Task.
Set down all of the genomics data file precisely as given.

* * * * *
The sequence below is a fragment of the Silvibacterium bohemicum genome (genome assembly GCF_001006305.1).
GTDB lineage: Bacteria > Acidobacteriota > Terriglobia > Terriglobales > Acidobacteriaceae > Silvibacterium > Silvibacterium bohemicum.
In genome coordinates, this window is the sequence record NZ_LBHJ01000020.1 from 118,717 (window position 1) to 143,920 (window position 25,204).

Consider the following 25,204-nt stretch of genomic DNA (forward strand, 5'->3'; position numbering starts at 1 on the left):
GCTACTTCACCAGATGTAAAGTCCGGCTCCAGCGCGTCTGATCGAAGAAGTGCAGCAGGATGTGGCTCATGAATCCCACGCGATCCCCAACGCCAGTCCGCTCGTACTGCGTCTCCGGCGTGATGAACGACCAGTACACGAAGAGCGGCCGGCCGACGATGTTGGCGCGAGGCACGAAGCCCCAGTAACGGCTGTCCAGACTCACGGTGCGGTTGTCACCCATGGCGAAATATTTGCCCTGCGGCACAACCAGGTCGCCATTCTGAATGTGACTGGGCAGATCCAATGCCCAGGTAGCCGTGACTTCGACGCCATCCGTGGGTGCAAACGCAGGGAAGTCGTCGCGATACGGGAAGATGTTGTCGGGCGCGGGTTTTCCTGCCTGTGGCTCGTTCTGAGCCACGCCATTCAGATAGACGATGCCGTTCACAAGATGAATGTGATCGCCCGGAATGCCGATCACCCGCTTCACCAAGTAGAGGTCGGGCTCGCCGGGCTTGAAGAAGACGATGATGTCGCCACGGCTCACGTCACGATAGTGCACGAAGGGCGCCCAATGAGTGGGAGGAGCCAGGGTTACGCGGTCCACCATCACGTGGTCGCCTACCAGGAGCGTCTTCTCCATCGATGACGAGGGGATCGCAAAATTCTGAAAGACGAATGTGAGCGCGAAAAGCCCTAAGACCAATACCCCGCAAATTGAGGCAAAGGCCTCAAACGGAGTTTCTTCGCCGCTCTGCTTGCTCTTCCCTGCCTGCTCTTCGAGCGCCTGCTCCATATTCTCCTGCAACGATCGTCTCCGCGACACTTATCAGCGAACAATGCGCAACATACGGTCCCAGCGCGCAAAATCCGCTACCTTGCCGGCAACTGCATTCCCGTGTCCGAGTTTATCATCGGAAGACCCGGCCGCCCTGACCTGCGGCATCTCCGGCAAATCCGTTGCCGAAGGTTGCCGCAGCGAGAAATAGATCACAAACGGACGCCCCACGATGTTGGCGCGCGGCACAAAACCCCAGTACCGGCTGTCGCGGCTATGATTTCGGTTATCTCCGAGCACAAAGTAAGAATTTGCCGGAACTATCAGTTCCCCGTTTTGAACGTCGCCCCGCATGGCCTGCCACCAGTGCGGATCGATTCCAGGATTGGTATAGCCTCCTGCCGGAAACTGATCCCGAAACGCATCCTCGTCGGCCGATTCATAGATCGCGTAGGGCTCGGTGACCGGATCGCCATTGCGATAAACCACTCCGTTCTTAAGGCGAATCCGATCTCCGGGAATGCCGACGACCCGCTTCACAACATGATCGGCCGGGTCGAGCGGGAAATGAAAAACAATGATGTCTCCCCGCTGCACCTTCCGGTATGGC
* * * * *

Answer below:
The sequence below is a fragment of the Silvibacterium bohemicum genome (genome assembly GCF_001006305.1).
GTDB lineage: Bacteria > Acidobacteriota > Terriglobia > Terriglobales > Acidobacteriaceae > Silvibacterium > Silvibacterium bohemicum.
In genome coordinates, this window is the sequence record NZ_LBHJ01000020.1 from 118,717 (window position 1) to 143,920 (window position 25,204).

Consider the following 25,204-nt stretch of genomic DNA (forward strand, 5'->3'; position numbering starts at 1 on the left):
GCTACTTCACCAGATGTAAAGTCCGGCTCCAGCGCGTCTGATCGAAGAAGTGCAGCAGGATGTGGCTCATGAATCCCACGCGATCCCCAACGCCAGTCCGCTCGTACTGCGTCTCCGGCGTGATGAACGACCAGTACACGAAGAGCGGCCGGCCGACGATGTTGGCGCGAGGCACGAAGCCCCAGTAACGGCTGTCCAGACTCACGGTGCGGTTGTCACCCATGGCGAAATATTTGCCCTGCGGCACAACCAGGTCGCCATTCTGAATGTGACTGGGCAGATCCAATGCCCAGGTAGCCGTGACTTCGACGCCATCCGTGGGTGCAAACGCAGGGAAGTCGTCGCGATACGGGAAGATGTTGTCGGGCGCGGGTTTTCCTGCCTGTGGCTCGTTCTGAGCCACGCCATTCAGATAGACGATGCCGTTCACAAGATGAATGTGATCGCCCGGAATGCCGATCACCCGCTTCACCAAGTAGAGGTCGGGCTCGCCGGGCTTGAAGAAGACGATGATGTCGCCACGGCTCACGTCACGATAGTGCACGAAGGGCGCCCAATGAGTGGGAGGAGCCAGGGTTACGCGGTCCACCATCACGTGGTCGCCTACCAGGAGCGTCTTCTCCATCGATGACGAGGGGATCGCAAAATTCTGAAAGACGAATGTGAGCGCGAAAAGCCCTAAGACCAATACCCCGCAAATTGAGGCAAAGGCCTCAAACGGAGTTTCTTCGCCGCTCTGCTTGCTCTTCCCTGCCTGCTCTTCGAGCGCCTGCTCCATATTCTCCTGCAACGATCGTCTCCGCGACACTTATCAGCGAACAATGCGCAACATACGGTCCCAGCGCGCAAAATCCGCTACCTTGCCGGCAACTGCATTCCCGTGTCCGAGTTTATCATCGGAAGACCCGGCCGCCCTGACCTGCGGCATCTCCGGCAAATCCGTTGCCGAAGGTTGCCGCAGCGAGAAATAGATCACAAACGGACGCCCCACGATGTTGGCGCGCGGCACAAAACCCCAGTACCGGCTGTCGCGGCTATGATTTCGGTTATCTCCGAGCACAAAGTAAGAATTTGCCGGAACTATCAGTTCCCCGTTTTGAACGTCGCCCCGCATGGCCTGCCACCAGTGCGGATCGATTCCAGGATTGGTATAGCCTCCTGCCGGAAACTGATCCCGAAACGCATCCTCGTCGGCCGATTCATAGATCGCGTAGGGCTCGGTGACCGGATCGCCATTGCGATAAACCACTCCGTTCTTAAGGCGAATCCGATCTCCGGGAATGCCGACGACCCGCTTCACAACATGATCGGCCGGGTCGAGCGGGAAATGAAAAACAATGATGTCTCCCCGCTGCACCTTCCGGTATGGC